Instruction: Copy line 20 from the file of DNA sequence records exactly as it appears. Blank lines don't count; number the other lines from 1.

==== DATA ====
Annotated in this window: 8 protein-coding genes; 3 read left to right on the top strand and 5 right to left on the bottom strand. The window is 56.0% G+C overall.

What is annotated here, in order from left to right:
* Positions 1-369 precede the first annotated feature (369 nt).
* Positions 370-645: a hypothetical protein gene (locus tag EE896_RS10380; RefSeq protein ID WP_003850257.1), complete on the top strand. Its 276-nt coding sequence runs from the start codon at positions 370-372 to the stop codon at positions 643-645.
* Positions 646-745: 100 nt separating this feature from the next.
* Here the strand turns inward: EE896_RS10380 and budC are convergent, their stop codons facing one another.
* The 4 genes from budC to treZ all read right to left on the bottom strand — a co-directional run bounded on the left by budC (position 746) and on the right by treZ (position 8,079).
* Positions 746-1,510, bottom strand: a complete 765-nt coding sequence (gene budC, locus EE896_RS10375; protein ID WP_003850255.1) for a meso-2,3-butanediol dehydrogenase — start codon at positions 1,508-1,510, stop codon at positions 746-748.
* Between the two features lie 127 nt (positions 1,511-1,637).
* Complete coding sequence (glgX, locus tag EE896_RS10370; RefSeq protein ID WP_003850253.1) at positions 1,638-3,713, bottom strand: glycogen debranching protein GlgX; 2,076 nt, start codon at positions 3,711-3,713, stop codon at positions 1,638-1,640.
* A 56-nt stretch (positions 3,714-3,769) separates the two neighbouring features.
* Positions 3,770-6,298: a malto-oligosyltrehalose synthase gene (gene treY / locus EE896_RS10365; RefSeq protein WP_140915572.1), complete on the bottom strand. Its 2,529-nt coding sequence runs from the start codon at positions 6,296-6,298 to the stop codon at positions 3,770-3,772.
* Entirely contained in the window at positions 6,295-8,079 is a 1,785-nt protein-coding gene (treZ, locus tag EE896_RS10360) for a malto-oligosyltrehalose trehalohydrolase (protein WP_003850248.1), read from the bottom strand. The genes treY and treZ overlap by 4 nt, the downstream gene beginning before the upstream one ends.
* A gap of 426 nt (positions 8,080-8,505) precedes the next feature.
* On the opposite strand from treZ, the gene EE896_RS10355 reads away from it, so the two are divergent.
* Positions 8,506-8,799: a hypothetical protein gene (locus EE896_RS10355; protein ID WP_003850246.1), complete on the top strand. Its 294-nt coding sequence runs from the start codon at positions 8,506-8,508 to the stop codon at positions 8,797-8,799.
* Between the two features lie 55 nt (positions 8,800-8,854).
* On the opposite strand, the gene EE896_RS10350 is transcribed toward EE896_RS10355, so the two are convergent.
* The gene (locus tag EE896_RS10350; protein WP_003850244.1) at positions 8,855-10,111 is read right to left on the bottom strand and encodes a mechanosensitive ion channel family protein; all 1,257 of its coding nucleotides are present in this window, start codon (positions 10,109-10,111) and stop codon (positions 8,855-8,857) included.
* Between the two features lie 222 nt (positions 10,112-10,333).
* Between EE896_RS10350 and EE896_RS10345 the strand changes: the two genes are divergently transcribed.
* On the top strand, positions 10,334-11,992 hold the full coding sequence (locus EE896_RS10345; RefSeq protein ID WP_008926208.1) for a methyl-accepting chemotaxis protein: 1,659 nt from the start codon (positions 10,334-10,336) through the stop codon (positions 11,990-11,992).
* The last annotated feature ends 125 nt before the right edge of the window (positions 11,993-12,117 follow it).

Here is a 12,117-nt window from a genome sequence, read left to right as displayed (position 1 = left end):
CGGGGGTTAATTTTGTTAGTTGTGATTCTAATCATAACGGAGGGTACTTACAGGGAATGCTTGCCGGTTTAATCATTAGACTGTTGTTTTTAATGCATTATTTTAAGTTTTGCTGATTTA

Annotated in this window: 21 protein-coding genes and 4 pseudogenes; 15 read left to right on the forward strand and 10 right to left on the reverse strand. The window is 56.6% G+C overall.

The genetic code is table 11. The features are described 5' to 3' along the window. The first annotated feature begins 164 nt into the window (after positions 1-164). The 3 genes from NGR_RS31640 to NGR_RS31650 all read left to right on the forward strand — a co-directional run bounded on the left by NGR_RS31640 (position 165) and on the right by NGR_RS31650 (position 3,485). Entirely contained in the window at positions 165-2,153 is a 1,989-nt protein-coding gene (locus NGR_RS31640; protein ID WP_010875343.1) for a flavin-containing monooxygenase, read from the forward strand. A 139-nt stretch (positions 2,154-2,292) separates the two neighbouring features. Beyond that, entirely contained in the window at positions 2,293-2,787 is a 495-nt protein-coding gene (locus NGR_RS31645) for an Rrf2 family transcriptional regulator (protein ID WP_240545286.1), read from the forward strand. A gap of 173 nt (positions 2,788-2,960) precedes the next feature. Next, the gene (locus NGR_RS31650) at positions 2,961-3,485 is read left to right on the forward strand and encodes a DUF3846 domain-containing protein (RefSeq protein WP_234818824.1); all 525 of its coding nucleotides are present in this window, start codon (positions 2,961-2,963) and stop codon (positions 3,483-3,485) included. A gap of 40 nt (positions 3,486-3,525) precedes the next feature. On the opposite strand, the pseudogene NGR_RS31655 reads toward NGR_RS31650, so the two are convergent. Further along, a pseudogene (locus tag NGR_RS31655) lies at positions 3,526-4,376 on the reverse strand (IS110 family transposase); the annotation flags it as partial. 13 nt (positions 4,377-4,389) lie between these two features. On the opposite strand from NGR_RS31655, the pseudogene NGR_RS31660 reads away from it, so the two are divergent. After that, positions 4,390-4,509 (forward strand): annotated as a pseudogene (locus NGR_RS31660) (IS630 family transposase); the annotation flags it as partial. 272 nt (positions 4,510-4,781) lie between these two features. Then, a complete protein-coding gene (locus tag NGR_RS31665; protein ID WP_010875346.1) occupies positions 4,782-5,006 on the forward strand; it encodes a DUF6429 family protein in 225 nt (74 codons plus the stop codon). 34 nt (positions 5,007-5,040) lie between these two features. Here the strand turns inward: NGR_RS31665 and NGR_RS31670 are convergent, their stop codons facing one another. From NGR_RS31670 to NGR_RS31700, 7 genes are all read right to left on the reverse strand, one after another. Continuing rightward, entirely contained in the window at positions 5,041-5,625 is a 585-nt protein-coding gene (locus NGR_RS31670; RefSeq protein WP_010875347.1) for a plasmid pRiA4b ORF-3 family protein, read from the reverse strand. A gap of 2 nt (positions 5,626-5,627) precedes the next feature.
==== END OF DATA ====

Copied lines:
* Between the two features lie 222 nt (positions 10,112-10,333).